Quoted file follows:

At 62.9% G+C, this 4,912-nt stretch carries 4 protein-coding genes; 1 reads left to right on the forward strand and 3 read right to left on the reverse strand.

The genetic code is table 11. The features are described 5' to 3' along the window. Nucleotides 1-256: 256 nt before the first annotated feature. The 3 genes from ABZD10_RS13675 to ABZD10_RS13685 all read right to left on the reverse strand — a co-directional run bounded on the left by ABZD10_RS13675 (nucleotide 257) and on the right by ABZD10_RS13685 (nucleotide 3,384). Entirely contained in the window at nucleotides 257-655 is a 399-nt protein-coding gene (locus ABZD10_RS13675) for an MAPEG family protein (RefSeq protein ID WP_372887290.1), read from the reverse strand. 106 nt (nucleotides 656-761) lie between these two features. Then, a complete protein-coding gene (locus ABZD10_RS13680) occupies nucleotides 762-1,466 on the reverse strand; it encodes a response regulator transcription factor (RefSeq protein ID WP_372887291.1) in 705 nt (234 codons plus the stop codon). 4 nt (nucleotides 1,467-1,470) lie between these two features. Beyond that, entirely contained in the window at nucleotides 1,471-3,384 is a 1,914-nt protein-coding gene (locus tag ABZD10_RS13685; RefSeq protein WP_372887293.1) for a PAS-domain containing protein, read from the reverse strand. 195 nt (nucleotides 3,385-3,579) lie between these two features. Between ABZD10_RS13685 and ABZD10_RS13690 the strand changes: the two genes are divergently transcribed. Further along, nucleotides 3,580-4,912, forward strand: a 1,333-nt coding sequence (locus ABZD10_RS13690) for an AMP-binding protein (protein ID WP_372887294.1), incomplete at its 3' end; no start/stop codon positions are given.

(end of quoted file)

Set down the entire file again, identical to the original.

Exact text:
At 62.9% G+C, this 4,912-nt stretch carries 4 protein-coding genes; 1 reads left to right on the forward strand and 3 read right to left on the reverse strand.

The genetic code is table 11. The features are described 5' to 3' along the window. Nucleotides 1-256: 256 nt before the first annotated feature. The 3 genes from ABZD10_RS13675 to ABZD10_RS13685 all read right to left on the reverse strand — a co-directional run bounded on the left by ABZD10_RS13675 (nucleotide 257) and on the right by ABZD10_RS13685 (nucleotide 3,384). Entirely contained in the window at nucleotides 257-655 is a 399-nt protein-coding gene (locus ABZD10_RS13675) for an MAPEG family protein (RefSeq protein ID WP_372887290.1), read from the reverse strand. 106 nt (nucleotides 656-761) lie between these two features. Then, a complete protein-coding gene (locus ABZD10_RS13680) occupies nucleotides 762-1,466 on the reverse strand; it encodes a response regulator transcription factor (RefSeq protein ID WP_372887291.1) in 705 nt (234 codons plus the stop codon). 4 nt (nucleotides 1,467-1,470) lie between these two features. Beyond that, entirely contained in the window at nucleotides 1,471-3,384 is a 1,914-nt protein-coding gene (locus tag ABZD10_RS13685; RefSeq protein WP_372887293.1) for a PAS-domain containing protein, read from the reverse strand. 195 nt (nucleotides 3,385-3,579) lie between these two features. Between ABZD10_RS13685 and ABZD10_RS13690 the strand changes: the two genes are divergently transcribed. Further along, nucleotides 3,580-4,912, forward strand: a 1,333-nt coding sequence (locus ABZD10_RS13690) for an AMP-binding protein (protein ID WP_372887294.1), incomplete at its 3' end; no start/stop codon positions are given.